Tuesday, 22 June 2010

Where is the Budget for recovery?

I have written this post for the Public Finance blog on today's Budget:

So much of today’s Budget was pre-trailed – the VAT rise to 20%, the increase in capital gains tax, a public sector pay freeze, lower income tax bills for the lowest paid, eye-watering public sector cuts – that one might have expected to have seen an imaginative approach to economic recovery to compensate. Labour’s argument that the widespread cuts already announced could have a negative effect on jobs and the recovery needed to be answered. And George Osborne failed to provide an adequate response.

A modest cut in corporation tax still leaves UK rates much higher than those in Ireland, a country that has taken even harsher measures in cutting its deficit. There was nothing in the Budget to promote innovation or higher level skills – the ‘technician skills’ that are needed to provide growth and compete with the fast-growing Asian economies. The measures for small firms sounded unappetising, and as complex as in any Gordon Brown Budget. The Tories show no recognition of the interdependence of the private and public sectors, and the effect on small services businesses of big public sector cuts. Scrapping tax relief for the video games industry seems bizarre, and could affect growth in a highly innovative British success story. However, there will be relief that capital investment is not further to be reduced, particularly in schools anxiously awaiting the results of a review into Building Schools for the Future, though the level at which it is being frozen was artificially reduced as a result of forward spending on the stimulus. And there is no indication – as benefits are cut by £11bn – of any replacement for Labour’s youth jobs programmes that were cut last week.

With 25% real terms cuts in unprotected departments, there were no guarantees on education spending, even as health and aid spending were ring-fenced, which will mean a tough summer of negotiation for both the Department for Education and the Department for Business, Innovation and Skills. Osborne did indicate, however, that education and defence would not be treated as harshly as other departments.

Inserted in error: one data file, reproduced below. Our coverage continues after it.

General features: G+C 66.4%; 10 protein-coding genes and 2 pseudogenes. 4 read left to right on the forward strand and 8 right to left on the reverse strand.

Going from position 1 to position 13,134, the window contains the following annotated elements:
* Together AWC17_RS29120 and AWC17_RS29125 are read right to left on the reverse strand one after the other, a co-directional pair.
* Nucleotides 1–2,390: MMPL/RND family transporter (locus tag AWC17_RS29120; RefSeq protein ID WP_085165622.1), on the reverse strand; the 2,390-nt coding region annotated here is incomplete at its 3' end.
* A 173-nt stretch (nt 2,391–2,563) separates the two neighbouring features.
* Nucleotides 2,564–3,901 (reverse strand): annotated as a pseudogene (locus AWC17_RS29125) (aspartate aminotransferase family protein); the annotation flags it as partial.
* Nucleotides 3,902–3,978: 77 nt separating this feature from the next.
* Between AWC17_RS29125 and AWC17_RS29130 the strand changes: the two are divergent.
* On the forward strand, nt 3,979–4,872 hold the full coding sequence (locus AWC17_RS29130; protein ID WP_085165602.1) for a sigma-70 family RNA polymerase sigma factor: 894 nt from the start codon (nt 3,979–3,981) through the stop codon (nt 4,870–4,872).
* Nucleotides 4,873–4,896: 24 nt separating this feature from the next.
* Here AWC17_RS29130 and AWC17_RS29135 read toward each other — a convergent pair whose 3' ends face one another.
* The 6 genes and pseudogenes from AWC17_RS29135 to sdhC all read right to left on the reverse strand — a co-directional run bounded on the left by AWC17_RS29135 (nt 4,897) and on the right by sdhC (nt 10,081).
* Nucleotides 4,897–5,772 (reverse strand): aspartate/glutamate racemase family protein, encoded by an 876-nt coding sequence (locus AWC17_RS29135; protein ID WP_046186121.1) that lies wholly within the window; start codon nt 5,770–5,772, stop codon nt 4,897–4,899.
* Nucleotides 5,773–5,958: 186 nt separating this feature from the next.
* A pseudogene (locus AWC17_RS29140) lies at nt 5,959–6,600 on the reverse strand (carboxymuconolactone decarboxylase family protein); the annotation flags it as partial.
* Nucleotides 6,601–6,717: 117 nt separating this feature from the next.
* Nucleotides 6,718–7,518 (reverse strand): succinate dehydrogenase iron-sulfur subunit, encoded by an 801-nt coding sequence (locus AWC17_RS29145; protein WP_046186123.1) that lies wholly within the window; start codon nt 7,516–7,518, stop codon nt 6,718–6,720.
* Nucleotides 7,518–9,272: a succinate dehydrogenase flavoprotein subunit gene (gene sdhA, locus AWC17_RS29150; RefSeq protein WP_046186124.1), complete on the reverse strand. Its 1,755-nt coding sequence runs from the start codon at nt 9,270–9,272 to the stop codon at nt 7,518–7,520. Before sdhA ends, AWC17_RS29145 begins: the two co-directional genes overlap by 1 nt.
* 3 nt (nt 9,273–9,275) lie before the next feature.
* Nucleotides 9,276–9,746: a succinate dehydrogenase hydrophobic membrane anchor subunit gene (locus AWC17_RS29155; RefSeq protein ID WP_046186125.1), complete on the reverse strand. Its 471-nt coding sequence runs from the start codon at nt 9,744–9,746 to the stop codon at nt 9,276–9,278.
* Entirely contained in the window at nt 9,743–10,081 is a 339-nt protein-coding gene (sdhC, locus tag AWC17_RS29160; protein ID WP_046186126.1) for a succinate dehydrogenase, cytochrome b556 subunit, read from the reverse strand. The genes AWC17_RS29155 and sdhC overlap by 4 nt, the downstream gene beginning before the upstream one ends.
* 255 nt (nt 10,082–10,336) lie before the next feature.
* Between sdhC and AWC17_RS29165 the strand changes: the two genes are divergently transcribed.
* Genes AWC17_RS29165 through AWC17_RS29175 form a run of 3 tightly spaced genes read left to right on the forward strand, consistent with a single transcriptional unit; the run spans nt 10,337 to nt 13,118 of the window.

Schools will be hoping that the promised pupil premium provides some cushioning, and it will be hard to reduce frontline spending in schools, 16-19 colleges or Sure Start without causing a huge outcry, though the Treasury may argue against real-term rises with a two-year pay freeze and a future increase in staff pension contributions. Universities are likely to have to charge higher fees after the Browne review, and cuts in adult skills spending in colleges are already under way. Other big areas of spending like education maintenance allowances and children’s and youth services face possible deep cuts too.

Politically, George Osborne delivered confidently and Harriet Harman gave a sharp and well-judged response. But it is the Liberal Democrats who look most exposed over the details, particularly the VAT increase after their denunciation of the Tories’ VAT ‘bombshell’ before the election. While they may argue that they achieved some of their income tax and CGT plans – and the removal of the cider levy for their West MPs – voters are unlikely to see these as mitigating the wider impact on public services and the working poor. There were clever touches – pension pledges and an uprating of child credit – but they are unlikely to protect the party from the anger of a significant proportion of their electorate who believe this is not what they thought they were voting for. Talk of an international ‘consensus’ – not shared by Barack Obama in the US – may not be enough to win them back.

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